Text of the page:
The smoke that evening was intense. The air conditioning in the truck barely moderated the sneezing I enjoy in such air. Going out into this for long is a health risk certainly. There are all sorts of negative effects from enjoying the air as this. A good allergenic episode is my typical response. I know others that are put out of action by this kind of Pall. This kind of pollution can push some individuals over that cliff too. My advice is to stay inside if you can. As I type this the thermometer is approaching 100 degrees. I hope the animals find relief from this. They can’t come in as much as I’d like it for a while. Then there is the clean up thing….
The brown landscape color is accurate to the scene. The lowermost darkest ridge is 3 miles, next is 10 miles. The low ridge past that is 13 miles. Finally the 4th layer is 35 miles out with the sun hanging around 8 and 1/3rd light minutes out. This is as thick as it gets without blotting out the sun. I COULD have easily watched this outside of the camera with my naked eye. I don’t however suggest doing that. Always use appropriate eye protection. OK, maybe a very quick glance at this level of illumination.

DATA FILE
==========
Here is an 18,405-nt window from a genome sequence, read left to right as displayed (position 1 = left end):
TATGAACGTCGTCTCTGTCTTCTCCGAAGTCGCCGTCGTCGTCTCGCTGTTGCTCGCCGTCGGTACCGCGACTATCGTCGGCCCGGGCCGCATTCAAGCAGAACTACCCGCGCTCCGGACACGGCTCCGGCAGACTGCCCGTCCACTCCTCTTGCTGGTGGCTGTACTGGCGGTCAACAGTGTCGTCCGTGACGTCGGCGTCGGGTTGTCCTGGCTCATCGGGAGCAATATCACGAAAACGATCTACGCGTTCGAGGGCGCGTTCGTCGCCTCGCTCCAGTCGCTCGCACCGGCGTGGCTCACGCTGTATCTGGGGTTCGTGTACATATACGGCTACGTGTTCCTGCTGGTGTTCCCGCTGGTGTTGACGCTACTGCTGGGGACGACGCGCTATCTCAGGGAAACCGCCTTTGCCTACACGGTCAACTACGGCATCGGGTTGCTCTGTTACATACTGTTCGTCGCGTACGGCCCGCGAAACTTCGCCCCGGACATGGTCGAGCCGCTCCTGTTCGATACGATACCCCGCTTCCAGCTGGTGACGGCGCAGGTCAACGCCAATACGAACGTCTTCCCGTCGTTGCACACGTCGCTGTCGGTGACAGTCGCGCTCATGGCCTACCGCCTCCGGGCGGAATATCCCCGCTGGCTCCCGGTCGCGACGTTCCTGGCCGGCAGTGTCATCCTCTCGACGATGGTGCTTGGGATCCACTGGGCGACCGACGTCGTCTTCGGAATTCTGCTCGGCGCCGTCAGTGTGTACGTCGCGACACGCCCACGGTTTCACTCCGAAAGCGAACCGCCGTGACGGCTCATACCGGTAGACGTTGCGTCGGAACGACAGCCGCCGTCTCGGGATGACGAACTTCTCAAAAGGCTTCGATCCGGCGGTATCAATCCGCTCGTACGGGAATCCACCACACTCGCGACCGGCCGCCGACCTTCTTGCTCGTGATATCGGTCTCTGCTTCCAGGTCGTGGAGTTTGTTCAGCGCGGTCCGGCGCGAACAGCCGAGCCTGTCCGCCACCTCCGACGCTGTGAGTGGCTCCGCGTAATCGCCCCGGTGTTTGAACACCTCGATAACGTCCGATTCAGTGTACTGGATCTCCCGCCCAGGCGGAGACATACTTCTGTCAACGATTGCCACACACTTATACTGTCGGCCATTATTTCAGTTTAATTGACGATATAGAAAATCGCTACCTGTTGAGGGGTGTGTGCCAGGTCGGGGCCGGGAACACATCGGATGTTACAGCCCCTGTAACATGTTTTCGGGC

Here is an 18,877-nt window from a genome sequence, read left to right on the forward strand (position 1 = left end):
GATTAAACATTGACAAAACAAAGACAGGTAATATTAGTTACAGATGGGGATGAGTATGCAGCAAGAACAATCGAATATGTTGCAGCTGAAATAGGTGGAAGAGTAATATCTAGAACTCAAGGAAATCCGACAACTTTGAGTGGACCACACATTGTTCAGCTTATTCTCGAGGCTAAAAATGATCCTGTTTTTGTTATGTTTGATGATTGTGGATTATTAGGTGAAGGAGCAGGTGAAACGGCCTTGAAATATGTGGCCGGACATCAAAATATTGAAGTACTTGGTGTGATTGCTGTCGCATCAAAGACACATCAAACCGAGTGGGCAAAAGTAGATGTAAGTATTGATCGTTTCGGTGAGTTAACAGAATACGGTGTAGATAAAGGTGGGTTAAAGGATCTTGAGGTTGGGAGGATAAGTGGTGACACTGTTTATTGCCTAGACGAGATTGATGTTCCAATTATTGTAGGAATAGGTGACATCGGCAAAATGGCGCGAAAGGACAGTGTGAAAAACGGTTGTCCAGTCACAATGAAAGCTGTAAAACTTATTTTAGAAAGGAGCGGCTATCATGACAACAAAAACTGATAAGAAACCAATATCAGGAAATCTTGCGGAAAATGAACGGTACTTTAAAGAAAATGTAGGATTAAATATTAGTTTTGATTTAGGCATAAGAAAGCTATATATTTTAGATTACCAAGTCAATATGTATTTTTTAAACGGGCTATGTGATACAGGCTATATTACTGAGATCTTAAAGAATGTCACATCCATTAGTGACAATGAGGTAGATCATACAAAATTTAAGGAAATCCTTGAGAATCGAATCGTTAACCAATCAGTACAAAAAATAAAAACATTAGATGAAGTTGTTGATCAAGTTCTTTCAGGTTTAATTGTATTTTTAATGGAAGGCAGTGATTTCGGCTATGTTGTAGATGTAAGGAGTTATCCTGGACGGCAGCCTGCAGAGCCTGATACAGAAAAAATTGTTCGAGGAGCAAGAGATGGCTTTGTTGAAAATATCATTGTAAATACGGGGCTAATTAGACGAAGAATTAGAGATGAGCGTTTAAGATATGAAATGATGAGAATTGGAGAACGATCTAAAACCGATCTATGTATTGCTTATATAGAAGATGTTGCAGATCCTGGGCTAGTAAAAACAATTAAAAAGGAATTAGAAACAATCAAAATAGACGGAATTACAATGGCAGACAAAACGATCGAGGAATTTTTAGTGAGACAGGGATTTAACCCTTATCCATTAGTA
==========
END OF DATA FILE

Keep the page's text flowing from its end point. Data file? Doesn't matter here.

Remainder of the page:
Usually the Sun is FAR too bright to expose both landscape and it’s surface properly. Here because the sun has been smoke filtered a LOT it is possible to resolve the ridges. Normally hidden in the glare. The smoke acts like a theatrical gel over a spotlight. It allows only the longest wavelengths of light through.
So you want to go fight a fire eh? It’s not a Disney™ ride. I believe that I have never been more covered in dirt, sweat and soot more than by fighting a good grass fire. Just recently I took two very newbie guys out to fight our recent on ranch fire a few weeks ago as this posts. Trial by fire. They had no idea but hung in there….
I have been totally soaked, over heated and generally bounced to death. Driving a 1000 gallons of water in a 37000 pound 6 wheel drive truck to the scene is usually bumpy across the backcountry trails. Some of the toughest jobs on the planet is the professional smoke jumper game. The “hot spotters” are an amazing group of people. Olympic Athletes with a purpose all. The crews that come into clean up a fire area are careful, hard working and generally in a great attitude about what they do. God bless all first responders.